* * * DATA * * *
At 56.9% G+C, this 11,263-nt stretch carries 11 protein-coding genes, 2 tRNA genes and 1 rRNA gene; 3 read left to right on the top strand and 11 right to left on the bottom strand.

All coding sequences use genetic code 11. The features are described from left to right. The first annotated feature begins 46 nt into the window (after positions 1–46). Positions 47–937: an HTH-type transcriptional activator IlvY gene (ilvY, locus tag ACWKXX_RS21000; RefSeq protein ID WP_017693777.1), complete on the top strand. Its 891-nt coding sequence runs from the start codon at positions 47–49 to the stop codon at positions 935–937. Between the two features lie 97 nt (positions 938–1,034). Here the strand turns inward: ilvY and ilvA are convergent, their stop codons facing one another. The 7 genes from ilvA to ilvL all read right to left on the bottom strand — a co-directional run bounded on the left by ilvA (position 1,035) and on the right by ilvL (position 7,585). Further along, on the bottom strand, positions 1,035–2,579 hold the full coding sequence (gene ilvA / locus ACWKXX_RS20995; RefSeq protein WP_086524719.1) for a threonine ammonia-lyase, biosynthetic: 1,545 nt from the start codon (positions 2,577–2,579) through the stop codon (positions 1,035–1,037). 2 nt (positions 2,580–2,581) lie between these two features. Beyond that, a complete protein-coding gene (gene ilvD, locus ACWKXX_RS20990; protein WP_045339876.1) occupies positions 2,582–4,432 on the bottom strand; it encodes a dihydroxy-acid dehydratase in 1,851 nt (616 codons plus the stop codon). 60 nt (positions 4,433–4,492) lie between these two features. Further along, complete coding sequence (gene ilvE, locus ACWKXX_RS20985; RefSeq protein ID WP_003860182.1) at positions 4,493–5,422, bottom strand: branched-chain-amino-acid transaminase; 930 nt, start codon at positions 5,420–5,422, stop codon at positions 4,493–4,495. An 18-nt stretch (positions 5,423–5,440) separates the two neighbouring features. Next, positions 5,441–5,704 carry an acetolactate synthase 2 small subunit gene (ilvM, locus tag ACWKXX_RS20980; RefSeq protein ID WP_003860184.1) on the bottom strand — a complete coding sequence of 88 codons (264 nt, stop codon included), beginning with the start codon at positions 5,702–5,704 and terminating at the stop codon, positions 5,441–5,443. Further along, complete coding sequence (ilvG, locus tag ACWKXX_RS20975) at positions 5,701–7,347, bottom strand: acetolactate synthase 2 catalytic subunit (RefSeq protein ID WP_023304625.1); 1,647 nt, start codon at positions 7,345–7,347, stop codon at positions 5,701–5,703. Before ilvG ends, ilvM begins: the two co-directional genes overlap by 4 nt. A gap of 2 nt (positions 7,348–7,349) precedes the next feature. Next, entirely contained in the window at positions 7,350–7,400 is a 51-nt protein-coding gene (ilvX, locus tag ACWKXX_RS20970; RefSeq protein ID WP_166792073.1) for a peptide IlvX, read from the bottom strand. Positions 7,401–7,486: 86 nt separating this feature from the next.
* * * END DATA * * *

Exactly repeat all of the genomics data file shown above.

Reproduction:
At 56.9% G+C, this 11,263-nt stretch carries 11 protein-coding genes, 2 tRNA genes and 1 rRNA gene; 3 read left to right on the top strand and 11 right to left on the bottom strand.

All coding sequences use genetic code 11. The features are described from left to right. The first annotated feature begins 46 nt into the window (after positions 1–46). Positions 47–937: an HTH-type transcriptional activator IlvY gene (ilvY, locus tag ACWKXX_RS21000; RefSeq protein ID WP_017693777.1), complete on the top strand. Its 891-nt coding sequence runs from the start codon at positions 47–49 to the stop codon at positions 935–937. Between the two features lie 97 nt (positions 938–1,034). Here the strand turns inward: ilvY and ilvA are convergent, their stop codons facing one another. The 7 genes from ilvA to ilvL all read right to left on the bottom strand — a co-directional run bounded on the left by ilvA (position 1,035) and on the right by ilvL (position 7,585). Further along, on the bottom strand, positions 1,035–2,579 hold the full coding sequence (gene ilvA / locus ACWKXX_RS20995; RefSeq protein WP_086524719.1) for a threonine ammonia-lyase, biosynthetic: 1,545 nt from the start codon (positions 2,577–2,579) through the stop codon (positions 1,035–1,037). 2 nt (positions 2,580–2,581) lie between these two features. Beyond that, a complete protein-coding gene (gene ilvD, locus ACWKXX_RS20990; protein WP_045339876.1) occupies positions 2,582–4,432 on the bottom strand; it encodes a dihydroxy-acid dehydratase in 1,851 nt (616 codons plus the stop codon). 60 nt (positions 4,433–4,492) lie between these two features. Further along, complete coding sequence (gene ilvE, locus ACWKXX_RS20985; RefSeq protein ID WP_003860182.1) at positions 4,493–5,422, bottom strand: branched-chain-amino-acid transaminase; 930 nt, start codon at positions 5,420–5,422, stop codon at positions 4,493–4,495. An 18-nt stretch (positions 5,423–5,440) separates the two neighbouring features. Next, positions 5,441–5,704 carry an acetolactate synthase 2 small subunit gene (ilvM, locus tag ACWKXX_RS20980; RefSeq protein ID WP_003860184.1) on the bottom strand — a complete coding sequence of 88 codons (264 nt, stop codon included), beginning with the start codon at positions 5,702–5,704 and terminating at the stop codon, positions 5,441–5,443. Further along, complete coding sequence (ilvG, locus tag ACWKXX_RS20975) at positions 5,701–7,347, bottom strand: acetolactate synthase 2 catalytic subunit (RefSeq protein ID WP_023304625.1); 1,647 nt, start codon at positions 7,345–7,347, stop codon at positions 5,701–5,703. Before ilvG ends, ilvM begins: the two co-directional genes overlap by 4 nt. A gap of 2 nt (positions 7,348–7,349) precedes the next feature. Next, entirely contained in the window at positions 7,350–7,400 is a 51-nt protein-coding gene (ilvX, locus tag ACWKXX_RS20970; RefSeq protein ID WP_166792073.1) for a peptide IlvX, read from the bottom strand. Positions 7,401–7,486: 86 nt separating this feature from the next.